July 14, 2019 “Caught on Tape” The brutal murder of a young couple inside their secluded Florida home leaves police baffled. Months later, a woman comes forward to implicate her ex-husband, Joe Martinez, a Spanish national living the fast life. When Joe is convicted on the basis of a shoddy surveillance tape and the testimony of a jilted lover, his parents launch an international media campaign to free him from death row. Yet despite discoveries of evidence tampering and alternate suspects, questions about whether Joe is truly innocent remain, and a seasoned homicide detective believes a guilty man could walk free.
July 21, 2019 “Memory of a Murder” A masked attacker shoots up an apartment in Bucyrus, Ohio, leaving three dead and two young children clinging to life. After witnesses report seeing a “large black man” near the scene, police close in on Kevin Keith, a local drug dealer who was recently busted based on information offered by a snitch. It was the snitch’s family that was murdered, leading prosecutors to argue Kevin’s motive was revenge. Despite the lack of physical evidence, Kevin has spent 25 years locked up – but a young public defender believes long-hidden case records will shed new light on the Bucyrus murders and clear Kevin’s name.”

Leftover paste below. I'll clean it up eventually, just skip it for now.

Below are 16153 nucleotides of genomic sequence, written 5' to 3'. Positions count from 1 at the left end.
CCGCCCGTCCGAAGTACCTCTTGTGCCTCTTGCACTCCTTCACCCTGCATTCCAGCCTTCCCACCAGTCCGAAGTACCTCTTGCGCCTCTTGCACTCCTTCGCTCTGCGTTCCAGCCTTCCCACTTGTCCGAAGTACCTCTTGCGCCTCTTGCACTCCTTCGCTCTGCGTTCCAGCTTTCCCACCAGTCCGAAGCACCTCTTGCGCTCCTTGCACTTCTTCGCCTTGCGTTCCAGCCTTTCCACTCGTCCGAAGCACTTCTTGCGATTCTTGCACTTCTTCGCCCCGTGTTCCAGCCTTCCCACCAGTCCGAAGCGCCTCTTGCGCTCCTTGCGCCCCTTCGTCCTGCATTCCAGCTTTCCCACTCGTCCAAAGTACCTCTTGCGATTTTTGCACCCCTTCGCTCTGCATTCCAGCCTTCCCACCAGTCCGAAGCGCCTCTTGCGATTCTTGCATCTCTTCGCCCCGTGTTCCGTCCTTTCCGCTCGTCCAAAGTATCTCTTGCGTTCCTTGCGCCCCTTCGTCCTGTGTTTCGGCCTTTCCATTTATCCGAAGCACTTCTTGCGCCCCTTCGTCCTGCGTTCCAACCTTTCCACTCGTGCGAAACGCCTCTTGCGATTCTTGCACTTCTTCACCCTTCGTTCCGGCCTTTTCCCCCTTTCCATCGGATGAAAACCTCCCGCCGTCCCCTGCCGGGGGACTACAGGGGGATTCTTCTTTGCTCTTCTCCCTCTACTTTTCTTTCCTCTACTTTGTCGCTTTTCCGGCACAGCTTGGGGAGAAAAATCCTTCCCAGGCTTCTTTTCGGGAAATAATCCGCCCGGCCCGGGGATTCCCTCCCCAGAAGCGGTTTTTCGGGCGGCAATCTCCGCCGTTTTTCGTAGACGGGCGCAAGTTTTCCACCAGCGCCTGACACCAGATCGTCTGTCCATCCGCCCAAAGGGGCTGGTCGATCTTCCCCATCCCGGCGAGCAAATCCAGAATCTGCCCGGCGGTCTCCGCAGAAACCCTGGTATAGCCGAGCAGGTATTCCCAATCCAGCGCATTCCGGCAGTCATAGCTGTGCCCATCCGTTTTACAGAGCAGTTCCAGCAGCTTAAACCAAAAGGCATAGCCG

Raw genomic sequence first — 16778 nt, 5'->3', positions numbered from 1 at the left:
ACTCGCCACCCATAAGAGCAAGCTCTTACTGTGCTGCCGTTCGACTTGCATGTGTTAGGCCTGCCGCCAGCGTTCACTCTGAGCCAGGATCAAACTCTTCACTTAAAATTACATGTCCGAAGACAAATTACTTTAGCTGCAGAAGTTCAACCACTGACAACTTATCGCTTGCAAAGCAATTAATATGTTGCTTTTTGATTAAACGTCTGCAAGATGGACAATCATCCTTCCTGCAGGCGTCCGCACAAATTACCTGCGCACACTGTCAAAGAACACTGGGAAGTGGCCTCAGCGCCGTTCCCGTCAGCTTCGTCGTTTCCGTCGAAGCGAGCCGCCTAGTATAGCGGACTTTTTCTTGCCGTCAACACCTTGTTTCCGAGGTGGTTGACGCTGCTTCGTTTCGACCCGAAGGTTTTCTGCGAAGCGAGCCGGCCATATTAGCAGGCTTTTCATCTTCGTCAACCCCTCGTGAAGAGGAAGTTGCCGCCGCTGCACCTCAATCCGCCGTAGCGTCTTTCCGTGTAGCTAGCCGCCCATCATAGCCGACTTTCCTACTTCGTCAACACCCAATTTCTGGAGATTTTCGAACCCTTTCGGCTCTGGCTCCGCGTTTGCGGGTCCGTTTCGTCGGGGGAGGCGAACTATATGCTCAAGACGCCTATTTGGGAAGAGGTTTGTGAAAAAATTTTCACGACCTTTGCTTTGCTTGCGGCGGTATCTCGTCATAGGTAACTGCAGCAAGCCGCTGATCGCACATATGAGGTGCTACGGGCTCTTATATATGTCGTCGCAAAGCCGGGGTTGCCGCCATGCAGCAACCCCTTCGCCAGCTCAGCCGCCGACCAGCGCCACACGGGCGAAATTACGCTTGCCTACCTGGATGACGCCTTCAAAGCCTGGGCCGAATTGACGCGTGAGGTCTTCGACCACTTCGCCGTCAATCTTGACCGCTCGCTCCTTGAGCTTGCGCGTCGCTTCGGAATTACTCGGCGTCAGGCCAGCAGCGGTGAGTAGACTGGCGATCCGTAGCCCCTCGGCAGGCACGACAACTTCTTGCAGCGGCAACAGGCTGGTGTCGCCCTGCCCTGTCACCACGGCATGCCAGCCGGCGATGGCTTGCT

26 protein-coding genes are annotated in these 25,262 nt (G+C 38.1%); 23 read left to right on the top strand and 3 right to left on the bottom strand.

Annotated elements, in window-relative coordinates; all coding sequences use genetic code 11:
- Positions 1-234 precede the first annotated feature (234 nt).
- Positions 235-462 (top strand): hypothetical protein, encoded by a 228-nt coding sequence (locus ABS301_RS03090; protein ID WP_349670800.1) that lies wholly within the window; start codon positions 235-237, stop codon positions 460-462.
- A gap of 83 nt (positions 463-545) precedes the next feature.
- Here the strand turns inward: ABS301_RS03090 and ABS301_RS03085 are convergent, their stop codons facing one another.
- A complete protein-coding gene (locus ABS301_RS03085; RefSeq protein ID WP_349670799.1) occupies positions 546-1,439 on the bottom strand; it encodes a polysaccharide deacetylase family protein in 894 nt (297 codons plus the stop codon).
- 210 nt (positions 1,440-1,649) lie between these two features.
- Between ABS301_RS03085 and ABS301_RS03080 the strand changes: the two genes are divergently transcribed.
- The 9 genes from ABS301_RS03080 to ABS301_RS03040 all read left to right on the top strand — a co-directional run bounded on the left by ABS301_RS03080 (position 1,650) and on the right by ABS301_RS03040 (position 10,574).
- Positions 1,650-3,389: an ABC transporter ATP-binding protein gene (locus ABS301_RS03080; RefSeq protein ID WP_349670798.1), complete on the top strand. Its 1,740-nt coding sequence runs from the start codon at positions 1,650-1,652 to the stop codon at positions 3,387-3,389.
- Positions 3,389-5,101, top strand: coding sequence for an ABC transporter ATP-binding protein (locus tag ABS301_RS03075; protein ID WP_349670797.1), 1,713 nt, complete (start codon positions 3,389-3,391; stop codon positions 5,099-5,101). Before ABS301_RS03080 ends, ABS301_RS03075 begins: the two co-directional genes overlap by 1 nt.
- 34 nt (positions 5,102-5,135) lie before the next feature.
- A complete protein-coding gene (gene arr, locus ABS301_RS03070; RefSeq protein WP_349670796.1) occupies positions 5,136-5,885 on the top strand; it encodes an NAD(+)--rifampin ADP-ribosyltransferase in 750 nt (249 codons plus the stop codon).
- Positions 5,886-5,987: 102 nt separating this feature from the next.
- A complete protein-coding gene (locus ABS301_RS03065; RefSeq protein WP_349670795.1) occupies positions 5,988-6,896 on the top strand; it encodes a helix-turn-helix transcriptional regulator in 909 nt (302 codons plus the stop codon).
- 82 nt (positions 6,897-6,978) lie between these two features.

What do you think? Have you seen Death Row Stories? Will you watch the new season?
Not even one mention of why Susan Sarandon is no long the narrator? Why would you copy her voice? Until these questions are answered, it is wrong for you to continue this program as you are doing.